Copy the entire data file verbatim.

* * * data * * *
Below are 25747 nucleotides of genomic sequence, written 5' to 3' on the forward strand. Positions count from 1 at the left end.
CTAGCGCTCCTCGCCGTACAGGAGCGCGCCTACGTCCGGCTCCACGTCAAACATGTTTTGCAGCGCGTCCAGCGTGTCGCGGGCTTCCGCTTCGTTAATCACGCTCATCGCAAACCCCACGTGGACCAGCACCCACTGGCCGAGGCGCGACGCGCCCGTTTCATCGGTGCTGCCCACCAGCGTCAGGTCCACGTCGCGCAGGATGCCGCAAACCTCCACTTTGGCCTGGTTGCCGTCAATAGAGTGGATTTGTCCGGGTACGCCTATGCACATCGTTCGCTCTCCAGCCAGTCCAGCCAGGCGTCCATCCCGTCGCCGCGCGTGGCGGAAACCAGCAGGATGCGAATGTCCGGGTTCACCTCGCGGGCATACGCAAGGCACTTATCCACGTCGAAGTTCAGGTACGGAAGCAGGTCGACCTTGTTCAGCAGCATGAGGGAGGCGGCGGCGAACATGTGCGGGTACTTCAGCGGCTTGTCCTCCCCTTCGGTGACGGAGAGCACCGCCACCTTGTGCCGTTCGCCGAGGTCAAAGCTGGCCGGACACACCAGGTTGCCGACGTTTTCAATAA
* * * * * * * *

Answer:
Below are 25747 nucleotides of genomic sequence, written 5' to 3' on the forward strand. Positions count from 1 at the left end.
CTAGCGCTCCTCGCCGTACAGGAGCGCGCCTACGTCCGGCTCCACGTCAAACATGTTTTGCAGCGCGTCCAGCGTGTCGCGGGCTTCCGCTTCGTTAATCACGCTCATCGCAAACCCCACGTGGACCAGCACCCACTGGCCGAGGCGCGACGCGCCCGTTTCATCGGTGCTGCCCACCAGCGTCAGGTCCACGTCGCGCAGGATGCCGCAAACCTCCACTTTGGCCTGGTTGCCGTCAATAGAGTGGATTTGTCCGGGTACGCCTATGCACATCGTTCGCTCTCCAGCCAGTCCAGCCAGGCGTCCATCCCGTCGCCGCGCGTGGCGGAAACCAGCAGGATGCGAATGTCCGGGTTCACCTCGCGGGCATACGCAAGGCACTTATCCACGTCGAAGTTCAGGTACGGAAGCAGGTCGACCTTGTTCAGCAGCATGAGGGAGGCGGCGGCGAACATGTGCGGGTACTTCAGCGGCTTGTCCTCCCCTTCGGTGACGGAGAGCACCGCCACCTTGTGCCGTTCGCCGAGGTCAAAGCTGGCCGGACACACCAGGTTGCCGACGTTTTCAATAA